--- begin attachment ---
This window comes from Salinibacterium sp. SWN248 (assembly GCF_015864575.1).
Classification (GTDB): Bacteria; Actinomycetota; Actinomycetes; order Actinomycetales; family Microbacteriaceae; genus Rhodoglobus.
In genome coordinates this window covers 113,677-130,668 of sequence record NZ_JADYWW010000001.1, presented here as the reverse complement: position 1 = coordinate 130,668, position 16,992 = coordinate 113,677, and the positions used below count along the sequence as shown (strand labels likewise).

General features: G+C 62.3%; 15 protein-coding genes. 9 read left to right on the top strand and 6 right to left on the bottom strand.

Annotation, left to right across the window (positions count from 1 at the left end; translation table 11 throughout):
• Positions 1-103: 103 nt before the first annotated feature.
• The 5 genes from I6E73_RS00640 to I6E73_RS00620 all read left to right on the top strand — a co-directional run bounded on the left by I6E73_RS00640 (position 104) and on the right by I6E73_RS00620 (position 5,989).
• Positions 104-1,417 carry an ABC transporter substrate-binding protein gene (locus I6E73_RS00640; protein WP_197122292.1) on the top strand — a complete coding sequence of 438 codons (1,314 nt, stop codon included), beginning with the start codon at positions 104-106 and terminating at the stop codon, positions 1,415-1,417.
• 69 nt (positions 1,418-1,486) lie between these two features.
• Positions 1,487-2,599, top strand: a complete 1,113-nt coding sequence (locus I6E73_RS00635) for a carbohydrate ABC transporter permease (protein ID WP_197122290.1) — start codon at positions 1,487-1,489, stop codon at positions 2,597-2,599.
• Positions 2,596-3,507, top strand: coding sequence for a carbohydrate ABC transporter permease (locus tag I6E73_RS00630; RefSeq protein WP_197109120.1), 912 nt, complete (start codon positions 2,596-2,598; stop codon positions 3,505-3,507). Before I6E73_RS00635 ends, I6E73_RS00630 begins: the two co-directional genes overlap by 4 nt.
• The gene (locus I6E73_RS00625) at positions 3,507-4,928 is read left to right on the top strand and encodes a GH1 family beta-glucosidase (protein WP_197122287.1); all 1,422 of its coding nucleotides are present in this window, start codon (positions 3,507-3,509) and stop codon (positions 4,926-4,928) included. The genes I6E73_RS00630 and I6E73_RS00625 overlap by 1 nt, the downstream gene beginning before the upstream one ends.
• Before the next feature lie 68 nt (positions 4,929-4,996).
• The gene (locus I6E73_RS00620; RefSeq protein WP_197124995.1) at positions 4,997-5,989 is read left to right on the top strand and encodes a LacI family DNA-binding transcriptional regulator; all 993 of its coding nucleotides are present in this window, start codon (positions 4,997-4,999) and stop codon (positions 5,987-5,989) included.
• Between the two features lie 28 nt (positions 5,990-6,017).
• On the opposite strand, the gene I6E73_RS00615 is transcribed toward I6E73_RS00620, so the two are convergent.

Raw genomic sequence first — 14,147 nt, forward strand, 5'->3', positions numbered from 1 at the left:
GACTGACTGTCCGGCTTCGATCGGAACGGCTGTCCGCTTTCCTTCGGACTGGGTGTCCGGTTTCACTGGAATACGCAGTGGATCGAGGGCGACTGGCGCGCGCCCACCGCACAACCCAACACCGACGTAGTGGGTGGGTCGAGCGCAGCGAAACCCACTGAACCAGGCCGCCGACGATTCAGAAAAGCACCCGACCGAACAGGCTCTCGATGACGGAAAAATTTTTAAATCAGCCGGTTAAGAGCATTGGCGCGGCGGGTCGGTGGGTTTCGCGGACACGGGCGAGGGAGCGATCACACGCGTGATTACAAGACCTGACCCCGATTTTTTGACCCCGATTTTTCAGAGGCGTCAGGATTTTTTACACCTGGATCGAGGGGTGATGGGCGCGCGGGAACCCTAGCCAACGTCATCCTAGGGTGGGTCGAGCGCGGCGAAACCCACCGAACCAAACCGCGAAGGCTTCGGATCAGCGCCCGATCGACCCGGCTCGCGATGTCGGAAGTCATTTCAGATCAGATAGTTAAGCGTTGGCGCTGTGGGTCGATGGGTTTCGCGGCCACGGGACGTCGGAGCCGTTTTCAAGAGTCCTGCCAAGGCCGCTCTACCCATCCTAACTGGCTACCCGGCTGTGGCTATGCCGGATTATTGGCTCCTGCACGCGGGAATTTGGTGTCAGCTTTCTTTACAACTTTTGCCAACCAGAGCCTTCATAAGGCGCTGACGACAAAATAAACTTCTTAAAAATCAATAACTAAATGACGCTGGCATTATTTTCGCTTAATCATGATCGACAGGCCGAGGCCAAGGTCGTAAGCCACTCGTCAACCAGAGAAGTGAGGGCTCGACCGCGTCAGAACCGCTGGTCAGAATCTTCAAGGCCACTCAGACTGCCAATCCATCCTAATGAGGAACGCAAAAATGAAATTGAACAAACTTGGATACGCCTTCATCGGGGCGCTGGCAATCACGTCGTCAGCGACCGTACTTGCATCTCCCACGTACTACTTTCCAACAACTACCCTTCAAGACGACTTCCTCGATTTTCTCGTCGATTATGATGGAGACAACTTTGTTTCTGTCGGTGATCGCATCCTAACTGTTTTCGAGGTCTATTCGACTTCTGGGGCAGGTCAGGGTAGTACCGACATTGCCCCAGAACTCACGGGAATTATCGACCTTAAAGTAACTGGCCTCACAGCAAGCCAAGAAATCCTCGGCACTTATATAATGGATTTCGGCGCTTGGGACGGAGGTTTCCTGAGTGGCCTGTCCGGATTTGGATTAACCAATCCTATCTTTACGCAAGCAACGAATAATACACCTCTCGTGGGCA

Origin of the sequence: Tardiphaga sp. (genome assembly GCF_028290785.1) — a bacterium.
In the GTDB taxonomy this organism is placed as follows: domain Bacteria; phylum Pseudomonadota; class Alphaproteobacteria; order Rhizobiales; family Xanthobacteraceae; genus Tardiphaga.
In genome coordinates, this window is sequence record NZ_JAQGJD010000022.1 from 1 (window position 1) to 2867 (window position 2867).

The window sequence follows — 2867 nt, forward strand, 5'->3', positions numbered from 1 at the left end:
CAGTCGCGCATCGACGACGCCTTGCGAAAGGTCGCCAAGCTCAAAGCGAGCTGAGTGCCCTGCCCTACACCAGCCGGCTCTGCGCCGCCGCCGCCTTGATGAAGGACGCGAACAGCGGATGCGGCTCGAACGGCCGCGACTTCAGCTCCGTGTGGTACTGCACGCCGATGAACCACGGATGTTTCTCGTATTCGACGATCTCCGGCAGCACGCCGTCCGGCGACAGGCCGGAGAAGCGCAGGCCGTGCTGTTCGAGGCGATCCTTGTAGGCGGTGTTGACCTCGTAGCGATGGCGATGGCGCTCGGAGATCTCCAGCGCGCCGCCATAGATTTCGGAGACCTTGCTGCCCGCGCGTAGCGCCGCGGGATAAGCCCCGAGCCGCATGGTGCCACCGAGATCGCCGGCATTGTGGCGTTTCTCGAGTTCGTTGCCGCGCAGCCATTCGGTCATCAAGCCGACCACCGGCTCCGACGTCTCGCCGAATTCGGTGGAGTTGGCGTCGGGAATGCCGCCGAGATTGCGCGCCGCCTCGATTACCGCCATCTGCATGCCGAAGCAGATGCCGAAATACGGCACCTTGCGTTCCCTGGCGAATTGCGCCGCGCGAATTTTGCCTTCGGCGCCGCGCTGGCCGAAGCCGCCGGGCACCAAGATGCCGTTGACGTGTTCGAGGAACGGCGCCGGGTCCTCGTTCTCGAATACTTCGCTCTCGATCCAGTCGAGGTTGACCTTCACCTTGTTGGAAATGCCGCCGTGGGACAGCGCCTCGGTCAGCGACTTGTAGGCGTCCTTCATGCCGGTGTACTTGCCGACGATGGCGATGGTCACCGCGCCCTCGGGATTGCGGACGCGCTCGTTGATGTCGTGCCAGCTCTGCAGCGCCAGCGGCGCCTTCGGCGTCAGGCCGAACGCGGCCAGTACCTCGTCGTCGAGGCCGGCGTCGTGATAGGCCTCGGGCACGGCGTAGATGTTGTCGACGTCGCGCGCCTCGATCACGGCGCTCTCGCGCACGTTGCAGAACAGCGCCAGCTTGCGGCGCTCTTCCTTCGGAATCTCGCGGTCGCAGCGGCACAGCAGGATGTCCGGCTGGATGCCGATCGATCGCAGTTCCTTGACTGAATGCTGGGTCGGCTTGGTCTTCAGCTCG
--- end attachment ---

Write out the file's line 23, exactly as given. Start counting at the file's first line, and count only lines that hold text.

CAGTCGCGCATCGACGACGCCTTGCGAAAGGTCGCCAAGCTCAAAGCGAGCTGAGTGCCCTGCCCTACACCAGCCGGCTCTGCGCCGCCGCCGCCTTGATGAAGGACGCGAACAGCGGATGCGGCTCGAACGGCCGCGACTTCAGCTCCGTGTGGTACTGCACGCCGATGAACCACGGATGTTTCTCGTATTCGACGATCTCCGGCAGCACGCCGTCCGGCGACAGGCCGGAGAAGCGCAGGCCGTGCTGTTCGAGGCGATCCTTGTAGGCGGTGTTGACCTCGTAGCGATGGCGATGGCGCTCGGAGATCTCCAGCGCGCCGCCATAGATTTCGGAGACCTTGCTGCCCGCGCGTAGCGCCGCGGGATAAGCCCCGAGCCGCATGGTGCCACCGAGATCGCCGGCATTGTGGCGTTTCTCGAGTTCGTTGCCGCGCAGCCATTCGGTCATCAAGCCGACCACCGGCTCCGACGTCTCGCCGAATTCGGTGGAGTTGGCGTCGGGAATGCCGCCGAGATTGCGCGCCGCCTCGATTACCGCCATCTGCATGCCGAAGCAGATGCCGAAATACGGCACCTTGCGTTCCCTGGCGAATTGCGCCGCGCGAATTTTGCCTTCGGCGCCGCGCTGGCCGAAGCCGCCGGGCACCAAGATGCCGTTGACGTGTTCGAGGAACGGCGCCGGGTCCTCGTTCTCGAATACTTCGCTCTCGATCCAGTCGAGGTTGACCTTCACCTTGTTGGAAATGCCGCCGTGGGACAGCGCCTCGGTCAGCGACTTGTAGGCGTCCTTCATGCCGGTGTACTTGCCGACGATGGCGATGGTCACCGCGCCCTCGGGATTGCGGACGCGCTCGTTGATGTCGTGCCAGCTCTGCAGCGCCAGCGGCGCCTTCGGCGTCAGGCCGAACGCGGCCAGTACCTCGTCGTCGAGGCCGGCGTCGTGATAGGCCTCGGGCACGGCGTAGATGTTGTCGACGTCGCGCGCCTCGATCACGGCGCTCTCGCGCACGTTGCAGAACAGCGCCAGCTTGCGGCGCTCTTCCTTCGGAATCTCGCGGTCGCAGCGGCACAGCAGGATGTCCGGCTGGATGCCGATCGATCGCAGTTCCTTGACTGAATGCTGGGTCGGCTTGGTCTTCAGCTCG